(This post was last updated at 12:34 p.m. ET.)
The United States and China unveiled an ambitious plan to curb greenhouse gases today, including a nationwide cap-and-trade system beginning in 2017.
The announcement came after a White House summit meeting between Chinese President Xi Jinping and President Obama, as the two leaders begin to fill in the details of the far-reaching climate goals they agreed to last November.
China and the United States are the No. 1 and No. 2 emitters of heat-trapping carbon pollution. Obama and Xi hope their commitment will prompt other countries to make similarly strong pledges to combat climate change in advance of an international climate summit in Paris later this year.
Climate activists in the U.S. tried and failed to push a cap-and-trade bill through Congress during Obama's first years in office. As a result, the administration has relied on executive actions to control greenhouse gases, including new limits on power plants — the country's leading source of carbon pollution.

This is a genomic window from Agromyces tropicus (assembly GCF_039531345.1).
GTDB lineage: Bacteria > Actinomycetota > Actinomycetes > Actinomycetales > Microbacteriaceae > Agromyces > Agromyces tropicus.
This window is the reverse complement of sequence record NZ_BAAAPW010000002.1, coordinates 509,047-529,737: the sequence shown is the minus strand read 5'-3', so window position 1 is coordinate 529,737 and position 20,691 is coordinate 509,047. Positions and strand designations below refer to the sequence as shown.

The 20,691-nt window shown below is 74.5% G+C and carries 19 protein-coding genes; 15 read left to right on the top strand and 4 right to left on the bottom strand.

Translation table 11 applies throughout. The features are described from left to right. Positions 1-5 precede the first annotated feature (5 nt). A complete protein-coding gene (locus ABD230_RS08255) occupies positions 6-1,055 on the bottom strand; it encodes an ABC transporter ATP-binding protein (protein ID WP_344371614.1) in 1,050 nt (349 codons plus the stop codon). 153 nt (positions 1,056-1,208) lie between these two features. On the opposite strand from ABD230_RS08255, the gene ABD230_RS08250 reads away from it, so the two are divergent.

The climate accord is a rare point of agreement in what was expected to be a tense meeting between Obama and Xi.
Update at 12:30 p.m. ET: An Agreement On Cybertheft
During a joint press conference at the White House, President Obama said the United States and China had "reached an understanding" regarding the cybertheft of business secrets.
Obama said he and Chinese President Xi Jinping had agreed that neither country would engage or support the cybertheft of business secrets.
"This is progress," Obama said.